Drinkers' thirst for non-alcoholic beer grows

By Mike Berry

- Last updated on GMT

Related tags Beer

Drinkers across Europe are increasingly enjoying non-alcoholic beers
Drinkers across Europe are increasingly enjoying non-alcoholic beers
One in seven British drinkers bought a non-alcoholic beer last year, highlighting improvements in taste and quality of alcohol-free alternatives, according to new figures from global research firm Mintel.

Across Europe, Mintel stats show that consumers are gaining a thirst for non-alcoholic beer with Spanish drinkers the top consumers, followed by drinkers in Germany, Italy, Poland and France.

However despite the strong consumer demand for non-alcoholic beer, these launches accounted for just 3% of all global beer launch activity so far in 2014, less than the 4% in 2011 and significantly less than the 10% in 1999.

In the UK, 2014 has seen only 4% of new beer innovations which are non-alcoholic.


Jonny Forsyth, global drinks analyst at Mintel, said: “Non-alcoholic beer has huge long-term sales potential, both in Muslim-dominated regions and health-conscious but beer-loving Western markets. This is an area of innovation which all major brewers should be focusing on – as consumers want reassurance of product quality, something trusted brands can provide.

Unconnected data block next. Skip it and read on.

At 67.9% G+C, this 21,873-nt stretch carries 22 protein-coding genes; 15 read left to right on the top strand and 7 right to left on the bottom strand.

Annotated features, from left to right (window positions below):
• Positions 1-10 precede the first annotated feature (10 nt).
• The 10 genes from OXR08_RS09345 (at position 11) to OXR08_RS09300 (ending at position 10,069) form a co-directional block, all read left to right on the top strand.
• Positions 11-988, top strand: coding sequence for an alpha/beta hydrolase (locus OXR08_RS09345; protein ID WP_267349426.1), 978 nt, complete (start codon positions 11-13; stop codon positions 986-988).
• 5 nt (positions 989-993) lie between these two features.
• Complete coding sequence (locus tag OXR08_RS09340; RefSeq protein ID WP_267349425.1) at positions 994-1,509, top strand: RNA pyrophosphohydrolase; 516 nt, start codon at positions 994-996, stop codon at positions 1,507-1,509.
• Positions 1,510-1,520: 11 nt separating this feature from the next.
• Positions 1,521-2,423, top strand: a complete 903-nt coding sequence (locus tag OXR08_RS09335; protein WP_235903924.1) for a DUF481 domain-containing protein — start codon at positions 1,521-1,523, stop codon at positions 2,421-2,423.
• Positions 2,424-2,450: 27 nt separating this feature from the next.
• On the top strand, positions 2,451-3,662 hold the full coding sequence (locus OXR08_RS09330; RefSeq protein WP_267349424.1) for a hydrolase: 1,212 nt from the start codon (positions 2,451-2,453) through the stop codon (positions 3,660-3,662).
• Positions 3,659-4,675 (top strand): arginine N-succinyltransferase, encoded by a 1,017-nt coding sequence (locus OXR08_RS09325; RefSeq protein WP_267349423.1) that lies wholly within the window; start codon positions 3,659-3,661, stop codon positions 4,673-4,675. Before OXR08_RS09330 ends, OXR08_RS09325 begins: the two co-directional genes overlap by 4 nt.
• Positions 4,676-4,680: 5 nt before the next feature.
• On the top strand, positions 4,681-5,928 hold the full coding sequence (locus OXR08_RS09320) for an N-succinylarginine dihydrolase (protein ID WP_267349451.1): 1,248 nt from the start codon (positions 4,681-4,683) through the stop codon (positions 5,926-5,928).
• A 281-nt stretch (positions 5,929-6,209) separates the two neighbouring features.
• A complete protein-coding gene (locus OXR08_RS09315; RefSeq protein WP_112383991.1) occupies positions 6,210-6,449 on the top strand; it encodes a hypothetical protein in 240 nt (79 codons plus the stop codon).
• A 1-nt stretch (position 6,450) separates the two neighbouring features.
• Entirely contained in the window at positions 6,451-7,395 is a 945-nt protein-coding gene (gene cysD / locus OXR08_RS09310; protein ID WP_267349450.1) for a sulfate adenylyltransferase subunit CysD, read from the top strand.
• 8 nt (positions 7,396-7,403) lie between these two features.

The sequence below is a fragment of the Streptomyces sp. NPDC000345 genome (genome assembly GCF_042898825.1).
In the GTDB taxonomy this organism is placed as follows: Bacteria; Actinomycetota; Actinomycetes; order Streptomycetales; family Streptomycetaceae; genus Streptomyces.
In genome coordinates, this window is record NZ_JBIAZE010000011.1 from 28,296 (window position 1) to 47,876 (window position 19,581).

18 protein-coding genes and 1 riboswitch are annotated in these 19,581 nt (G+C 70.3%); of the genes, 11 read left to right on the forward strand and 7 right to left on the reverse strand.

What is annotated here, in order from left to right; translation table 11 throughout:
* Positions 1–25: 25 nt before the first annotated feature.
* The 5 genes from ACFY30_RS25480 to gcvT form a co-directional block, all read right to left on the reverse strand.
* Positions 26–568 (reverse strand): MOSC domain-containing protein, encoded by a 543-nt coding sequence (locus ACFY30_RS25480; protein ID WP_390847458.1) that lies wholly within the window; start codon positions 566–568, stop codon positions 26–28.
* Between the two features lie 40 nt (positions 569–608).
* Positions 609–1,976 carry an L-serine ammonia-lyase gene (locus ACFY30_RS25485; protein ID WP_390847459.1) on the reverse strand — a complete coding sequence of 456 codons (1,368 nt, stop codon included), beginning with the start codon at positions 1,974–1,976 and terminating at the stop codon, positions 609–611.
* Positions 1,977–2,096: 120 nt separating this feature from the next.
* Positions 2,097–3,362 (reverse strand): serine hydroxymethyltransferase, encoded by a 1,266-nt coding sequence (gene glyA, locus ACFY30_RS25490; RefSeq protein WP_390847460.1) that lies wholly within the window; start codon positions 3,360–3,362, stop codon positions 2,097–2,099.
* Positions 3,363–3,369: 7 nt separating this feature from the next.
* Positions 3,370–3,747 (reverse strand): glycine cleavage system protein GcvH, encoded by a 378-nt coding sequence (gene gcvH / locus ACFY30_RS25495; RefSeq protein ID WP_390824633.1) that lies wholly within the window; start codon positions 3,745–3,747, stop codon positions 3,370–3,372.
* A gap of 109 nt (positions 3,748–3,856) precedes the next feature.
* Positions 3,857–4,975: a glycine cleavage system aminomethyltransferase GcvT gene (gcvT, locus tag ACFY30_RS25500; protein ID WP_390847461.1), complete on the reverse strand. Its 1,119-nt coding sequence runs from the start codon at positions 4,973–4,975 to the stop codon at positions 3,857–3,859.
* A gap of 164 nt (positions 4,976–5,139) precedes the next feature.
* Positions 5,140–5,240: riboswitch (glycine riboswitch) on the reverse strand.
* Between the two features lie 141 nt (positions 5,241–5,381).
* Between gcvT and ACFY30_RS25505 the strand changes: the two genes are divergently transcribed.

“The greatest influence on recent sales is their improved taste. Whilst NABs were pushed heavily in the late-1990s and early 2000s, this failed to translate into global sales because the product was widely viewed as inferior. Yet, the modern varieties – especially in Germany – are much closer to the taste of full alcohol beer and make an ideal adult or premium ‘soft drink’ option.”

Furthermore, Mintel’s research shows that the popularity of non-alcoholic beer is strongest amongst older consumers and women.

Forsyth said this would be critical in attempt to reverse flat beer sales in Western market and non-alcoholic beers will be a key pillar of strategies to attract different demographics into the beer category.

Mintel’s research also shows the continued uptake of low-alcoholic beers, especially beer mixes/Radlers which tend to be fruit-flavoured beers mixed with juices at an ABV of around 2-3%.

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